Perineal tears

Up to 9 in 10 people who have a vaginal birth for the first-time will have some sort of tear, graze or cut. Most are minor and heal quickly.

What is a perineal tear?

Your perineum is the bit between your vaginal opening and anus. Tears tend to happen as the vagina and perineum stretch during your baby’s birth

Tears can also happen inside the vagina or other parts of the vulva, such as the labia (the inner and outer lips of the vagina).

Some women and birthing people call their tears ‘birth injuries’. They don’t feel ‘tear’ really conveys what’s happened to them. We will use the medical term perineal tears here. 

Perineal tears

Are perineal tears common?

Up to 9 in 10 people who have a vaginal birth for the first time will have some sort of tear, graze or episiotomy (when a doctor or midwife makes a cut between the vagina and anus during childbirth).

For most people, these tears are minor and heal quickly.

What are the types of perineal tear?

  • First-degree tears are small and only affect the skin. They tend to heal quickly and without treatment. They are not likely to cause long-term problems, but they can be very sore.
  • Second-degree tears affect the muscle of the perineum and the skin. They may well require stitches. Second-degree tears are not likely to cause long-term problems, but can be very sore.
  • Third-degree tears extend into the muscle that controls the anus (the anal sphincter).
  • Fourth-degree tears extend further into the lining of the anus or rectum.

Around 6 out of 100 people who have a vaginal birth for the first time will have a third-degree or fourth-degree tear. Less than 2 in 100 people who have had a vaginal birth before will have a third-degree or fourth-degree tear. 

These deeper tears will most likely need to be repaired through surgery.

Rectal buttonhole

A rectal buttonhole is a rare injury that occurs when the anal sphincter does not tear, but there is a hole between the back passage and the vagina. 

This means that wind and faeces may be passed through the vagina instead of through the anus.

What makes a perineal tear more likely?

There’s often no clear reason why third-degree and fourth-degree tears happen. But they are more likely if:

Find out more about getting your baby into the best birth position.

How can I avoid a perineal tear?

There are some things that can reduce your risk of tearing during childbirth. You can talk to your midwife about these at any time during your pregnancy. You can also find out more during antenatal classes.

Perineal massage

Massaging the perineum in the last few weeks of pregnancy can reduce the chances of tearing during birth. The Royal College of Gynaecologists and Obstetricians has a guide on how to massage your perineum.

Birth position

Kneeling down, being on all fours or lying on your side during labour may reduce the risk of tearing or reduce how much you tear. Find out more about positions during labour.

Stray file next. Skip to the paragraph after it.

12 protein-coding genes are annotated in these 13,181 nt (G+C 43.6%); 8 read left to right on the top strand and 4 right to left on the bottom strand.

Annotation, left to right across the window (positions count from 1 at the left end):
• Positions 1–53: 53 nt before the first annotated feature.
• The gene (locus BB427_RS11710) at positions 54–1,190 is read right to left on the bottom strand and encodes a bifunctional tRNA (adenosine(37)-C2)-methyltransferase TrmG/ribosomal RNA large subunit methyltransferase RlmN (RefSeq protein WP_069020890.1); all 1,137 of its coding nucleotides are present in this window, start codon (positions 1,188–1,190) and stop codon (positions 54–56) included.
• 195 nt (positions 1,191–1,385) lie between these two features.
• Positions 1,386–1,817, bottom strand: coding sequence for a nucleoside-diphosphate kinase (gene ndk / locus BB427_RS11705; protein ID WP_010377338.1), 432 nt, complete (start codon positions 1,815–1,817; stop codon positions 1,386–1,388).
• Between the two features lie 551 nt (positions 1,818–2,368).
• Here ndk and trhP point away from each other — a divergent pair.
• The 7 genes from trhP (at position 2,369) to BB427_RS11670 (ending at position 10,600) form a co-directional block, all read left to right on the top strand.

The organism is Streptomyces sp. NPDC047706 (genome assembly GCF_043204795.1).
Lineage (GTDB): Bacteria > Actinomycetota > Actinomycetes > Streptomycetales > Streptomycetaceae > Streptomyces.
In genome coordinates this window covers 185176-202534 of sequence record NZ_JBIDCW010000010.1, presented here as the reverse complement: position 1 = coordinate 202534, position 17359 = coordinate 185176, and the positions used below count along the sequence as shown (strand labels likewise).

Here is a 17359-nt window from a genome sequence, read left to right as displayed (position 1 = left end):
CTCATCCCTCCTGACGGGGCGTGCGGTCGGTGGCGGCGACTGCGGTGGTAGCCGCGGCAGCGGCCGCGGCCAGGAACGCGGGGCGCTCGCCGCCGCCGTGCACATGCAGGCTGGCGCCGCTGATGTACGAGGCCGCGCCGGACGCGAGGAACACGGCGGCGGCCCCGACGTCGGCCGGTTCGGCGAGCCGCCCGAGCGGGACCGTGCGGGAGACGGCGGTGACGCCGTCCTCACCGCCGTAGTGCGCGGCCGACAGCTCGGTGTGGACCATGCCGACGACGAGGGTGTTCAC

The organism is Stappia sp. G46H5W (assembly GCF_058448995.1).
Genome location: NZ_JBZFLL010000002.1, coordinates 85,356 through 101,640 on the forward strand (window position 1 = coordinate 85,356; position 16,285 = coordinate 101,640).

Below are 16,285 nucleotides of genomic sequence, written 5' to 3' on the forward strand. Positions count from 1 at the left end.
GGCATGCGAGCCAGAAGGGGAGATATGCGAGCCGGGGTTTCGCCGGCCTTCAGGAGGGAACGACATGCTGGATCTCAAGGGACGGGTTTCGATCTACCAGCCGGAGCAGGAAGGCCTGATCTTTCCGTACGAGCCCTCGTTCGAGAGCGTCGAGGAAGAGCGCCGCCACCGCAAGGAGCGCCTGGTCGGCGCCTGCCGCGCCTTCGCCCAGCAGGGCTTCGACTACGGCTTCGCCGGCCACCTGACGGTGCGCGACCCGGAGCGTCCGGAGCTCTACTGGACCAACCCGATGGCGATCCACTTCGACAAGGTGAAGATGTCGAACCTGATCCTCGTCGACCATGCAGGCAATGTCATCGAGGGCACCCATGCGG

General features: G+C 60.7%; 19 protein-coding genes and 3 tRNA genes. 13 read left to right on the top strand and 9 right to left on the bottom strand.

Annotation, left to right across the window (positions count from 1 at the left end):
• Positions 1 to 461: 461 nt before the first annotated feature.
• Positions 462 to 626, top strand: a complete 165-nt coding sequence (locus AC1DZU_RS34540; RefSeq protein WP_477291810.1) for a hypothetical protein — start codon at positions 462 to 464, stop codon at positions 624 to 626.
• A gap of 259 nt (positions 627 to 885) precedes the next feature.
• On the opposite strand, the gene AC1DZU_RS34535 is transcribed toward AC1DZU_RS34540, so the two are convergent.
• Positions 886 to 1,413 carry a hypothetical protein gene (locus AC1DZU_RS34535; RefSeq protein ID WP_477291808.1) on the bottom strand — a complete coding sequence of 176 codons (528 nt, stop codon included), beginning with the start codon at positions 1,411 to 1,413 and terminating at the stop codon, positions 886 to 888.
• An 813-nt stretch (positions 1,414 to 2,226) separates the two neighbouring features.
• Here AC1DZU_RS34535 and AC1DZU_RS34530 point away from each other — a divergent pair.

How your midwife can help

Your midwife will also help you avoid a tear during labour. When the midwife can see your baby’s head, they will ask you to stop pushing and to pant or puff a couple of quick short breaths, blowing out of your mouth.

This will help your baby’s head emerge slowly and gently, giving the skin and perineum muscles time to stretch without tearing.

Your midwife or doctor may also gently place a warm compress on the perineum as the baby’s head comes out. This may not stop tearing but may reduce how much you tear. You can ask your midwife about this.

Where you give birth

It’s also thought that giving birth at home or in a midwife-led unit may help reduce the risk of tearing. This may be because some people feel more relaxed in these places. 

It’s normal to feel worried or confused about where the best place for you to give birth is, but your midwife will be there to help explain your options. They can talk to you about the pros and cons of each choice, and help you make the right choice for you. Find out more about where you can give birth.

Some research has suggested that having a water birth can help you avoid tearing. But there is not enough evidence to prove this is true.

How does a tear differ from an episiotomy?

A tear happens on its own (spontaneously) as the baby stretches the vagina during birth. An episiotomy is a cut made by a midwife or doctor into the perineum and vaginal wall to make more space for your baby to be born. 

A doctor or midwife will most likely do an episiotomy if you are having an assisted vaginal birth (where instruments are used to help deliver your baby). Episiotomies are only done with your agreement (consent).

You may also have an episiotomy either to prevent a more major tear or to speed up delivery because your midwife is concerned about the baby. 

This can only be done if your doctor or midwife can see the baby’s head coming out of the birth canal (crowning).

Sometimes, an episiotomy may extend and become a deeper tear. If you have had an episiotomy, you will need stitches to repair it.

Will I feel a tear happening during childbirth?

During the second stage of labour (also known as the pushing stage), your body will guide you on how and where to push. 

As the baby’s head meets your perineum (the bit between your vagina and anus), the urge to push becomes stronger, and so does the feeling that you want to open your bowels. 

Often, your body will push or bear down without you even knowing it. It is a reflex and is almost impossible to stop, so it is best to go with it.